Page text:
For all the horrors of the pandemic, there are some positives to consider when attempting to predict its long-term impact. Crises tend to accelerate technological progress and can jolt sluggish policy-making machinery into action.
The space race gave us insulin pumps, solar cells and laser eye surgery; a modest ‘inter net’ project at CERN spawned the web and changed our social and economic lives; and the 20th century’s otherwise regrettable wars sparked advances in aviation, computer science and encryption. Are we on the cusp of a golden era of vaccination?
The headline-grabber this year has been mRNA technology. Built on decades of basic science, it has enjoyed a moment in the sun since regulators gave the green light COVID-19 vaccines that use this approach. Now researchers are turning to these new tools to fight cancer, HIV and maybe even influenza.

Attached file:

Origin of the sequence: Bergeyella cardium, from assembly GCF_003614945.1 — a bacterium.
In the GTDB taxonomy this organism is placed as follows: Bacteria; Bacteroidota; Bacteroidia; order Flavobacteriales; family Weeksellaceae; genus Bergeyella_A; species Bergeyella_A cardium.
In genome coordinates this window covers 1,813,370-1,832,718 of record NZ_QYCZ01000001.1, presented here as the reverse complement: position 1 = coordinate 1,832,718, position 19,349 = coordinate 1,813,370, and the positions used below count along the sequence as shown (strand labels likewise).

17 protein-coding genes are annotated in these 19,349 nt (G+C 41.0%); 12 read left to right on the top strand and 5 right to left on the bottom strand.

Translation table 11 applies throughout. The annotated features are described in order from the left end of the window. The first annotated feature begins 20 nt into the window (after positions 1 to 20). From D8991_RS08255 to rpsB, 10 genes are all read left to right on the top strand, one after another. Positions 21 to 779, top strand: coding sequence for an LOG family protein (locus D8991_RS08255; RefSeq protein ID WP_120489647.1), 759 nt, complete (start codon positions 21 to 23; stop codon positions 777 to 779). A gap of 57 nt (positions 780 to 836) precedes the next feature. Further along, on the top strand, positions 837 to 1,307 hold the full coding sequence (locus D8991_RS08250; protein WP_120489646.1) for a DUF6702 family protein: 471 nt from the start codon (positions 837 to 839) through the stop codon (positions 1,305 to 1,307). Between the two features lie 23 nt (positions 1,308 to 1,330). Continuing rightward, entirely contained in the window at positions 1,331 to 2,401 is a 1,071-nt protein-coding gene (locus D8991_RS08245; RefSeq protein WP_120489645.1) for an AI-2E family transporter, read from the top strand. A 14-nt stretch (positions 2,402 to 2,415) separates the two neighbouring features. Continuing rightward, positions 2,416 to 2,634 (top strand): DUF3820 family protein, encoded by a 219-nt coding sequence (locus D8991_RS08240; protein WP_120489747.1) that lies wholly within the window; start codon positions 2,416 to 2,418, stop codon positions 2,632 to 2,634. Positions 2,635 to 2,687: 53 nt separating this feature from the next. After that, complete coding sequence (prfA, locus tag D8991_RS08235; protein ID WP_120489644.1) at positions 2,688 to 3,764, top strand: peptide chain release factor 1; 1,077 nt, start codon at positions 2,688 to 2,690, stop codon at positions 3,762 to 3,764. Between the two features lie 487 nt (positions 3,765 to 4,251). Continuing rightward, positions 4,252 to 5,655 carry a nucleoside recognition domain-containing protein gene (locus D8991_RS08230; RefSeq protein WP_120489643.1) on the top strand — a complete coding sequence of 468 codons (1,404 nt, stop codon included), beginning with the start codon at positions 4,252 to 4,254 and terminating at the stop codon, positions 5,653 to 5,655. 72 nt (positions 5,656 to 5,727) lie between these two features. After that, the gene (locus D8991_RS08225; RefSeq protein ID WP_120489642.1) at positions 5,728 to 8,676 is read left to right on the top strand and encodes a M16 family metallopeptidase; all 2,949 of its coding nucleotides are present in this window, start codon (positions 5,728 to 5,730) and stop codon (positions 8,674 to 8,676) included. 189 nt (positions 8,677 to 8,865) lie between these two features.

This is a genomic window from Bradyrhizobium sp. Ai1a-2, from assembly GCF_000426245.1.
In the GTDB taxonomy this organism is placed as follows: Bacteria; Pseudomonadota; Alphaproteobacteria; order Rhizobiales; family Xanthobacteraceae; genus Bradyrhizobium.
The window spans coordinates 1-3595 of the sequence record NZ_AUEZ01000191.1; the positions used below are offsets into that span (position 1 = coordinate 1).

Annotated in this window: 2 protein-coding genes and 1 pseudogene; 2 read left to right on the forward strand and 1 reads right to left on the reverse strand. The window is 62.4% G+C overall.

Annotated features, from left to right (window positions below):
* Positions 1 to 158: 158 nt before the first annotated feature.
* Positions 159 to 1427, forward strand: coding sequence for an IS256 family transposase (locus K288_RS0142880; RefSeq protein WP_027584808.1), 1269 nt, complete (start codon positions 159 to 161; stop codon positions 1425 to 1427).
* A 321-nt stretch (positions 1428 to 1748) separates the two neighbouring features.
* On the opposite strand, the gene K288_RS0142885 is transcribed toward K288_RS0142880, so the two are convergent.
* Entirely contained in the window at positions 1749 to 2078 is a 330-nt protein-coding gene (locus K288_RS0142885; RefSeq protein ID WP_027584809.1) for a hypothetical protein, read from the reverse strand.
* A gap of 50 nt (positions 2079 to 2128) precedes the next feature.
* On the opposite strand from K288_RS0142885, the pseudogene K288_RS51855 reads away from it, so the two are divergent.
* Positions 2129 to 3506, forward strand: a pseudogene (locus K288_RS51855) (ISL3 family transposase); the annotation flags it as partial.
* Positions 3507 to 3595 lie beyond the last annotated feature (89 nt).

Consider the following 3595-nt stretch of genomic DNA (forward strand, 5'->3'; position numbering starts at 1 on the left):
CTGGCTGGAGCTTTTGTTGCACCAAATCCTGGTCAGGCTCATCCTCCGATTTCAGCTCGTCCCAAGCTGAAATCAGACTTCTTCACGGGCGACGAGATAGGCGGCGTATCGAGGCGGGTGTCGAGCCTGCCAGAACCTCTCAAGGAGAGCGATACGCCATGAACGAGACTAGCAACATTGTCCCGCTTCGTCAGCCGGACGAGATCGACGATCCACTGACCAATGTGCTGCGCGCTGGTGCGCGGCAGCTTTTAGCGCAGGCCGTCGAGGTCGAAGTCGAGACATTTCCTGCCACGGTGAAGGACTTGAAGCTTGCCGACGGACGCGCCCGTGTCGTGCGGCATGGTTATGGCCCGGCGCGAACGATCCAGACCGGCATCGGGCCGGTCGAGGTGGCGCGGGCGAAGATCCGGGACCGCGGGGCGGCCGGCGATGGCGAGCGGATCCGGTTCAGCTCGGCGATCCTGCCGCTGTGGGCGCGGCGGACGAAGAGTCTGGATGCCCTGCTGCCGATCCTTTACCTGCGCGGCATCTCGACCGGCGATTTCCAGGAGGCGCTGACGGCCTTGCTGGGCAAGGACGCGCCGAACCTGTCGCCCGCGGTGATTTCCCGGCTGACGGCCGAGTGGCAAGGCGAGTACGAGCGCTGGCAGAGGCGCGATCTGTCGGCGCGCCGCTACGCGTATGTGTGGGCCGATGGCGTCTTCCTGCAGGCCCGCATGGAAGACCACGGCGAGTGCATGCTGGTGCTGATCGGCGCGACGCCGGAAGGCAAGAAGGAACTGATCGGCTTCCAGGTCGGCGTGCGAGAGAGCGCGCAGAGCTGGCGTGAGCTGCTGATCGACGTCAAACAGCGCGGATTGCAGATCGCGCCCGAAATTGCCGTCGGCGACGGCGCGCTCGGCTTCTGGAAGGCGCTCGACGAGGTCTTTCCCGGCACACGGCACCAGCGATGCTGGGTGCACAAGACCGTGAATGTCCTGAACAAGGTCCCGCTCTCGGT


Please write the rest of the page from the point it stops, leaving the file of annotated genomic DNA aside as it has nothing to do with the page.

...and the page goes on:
Expansion in global vaccine capacity will mean the post-COVID world would be ready to roll out any safe and effective new mRNA vaccines very quickly. Testing and genome sequencing capacity has also grown dramatically since March 2020.
Attitudes to health have changed too. The COVAX initiative has scaled up global access to vaccination in low-income countries while the mantra of No One is Safe Unless Everyone is Safe is taking root around the world. Perhaps Bill and Melinda Gates’ ‘big bet’ on better health, including a bid to ‘eradicate four diseases’ by 2030, was not so fanciful after all – despite polio eradication efforts being hampered by the pandemic. (They were right to predict more mobile payments and online learning, even if not all of the Gates’s plans pan out.)
Later in this series we’ll look at some of the other big stories we’ve covered since our launch in 2011 and ask what the next decades hold. From the role of vaccines in beating superbugs and cancer, to the rising trend towards life-course immunisation and efforts to tackle vaccine misinformation, our forthcoming 10 @ 10 series will offer a window on the world of vaccination at a landmark moment in the history of global health.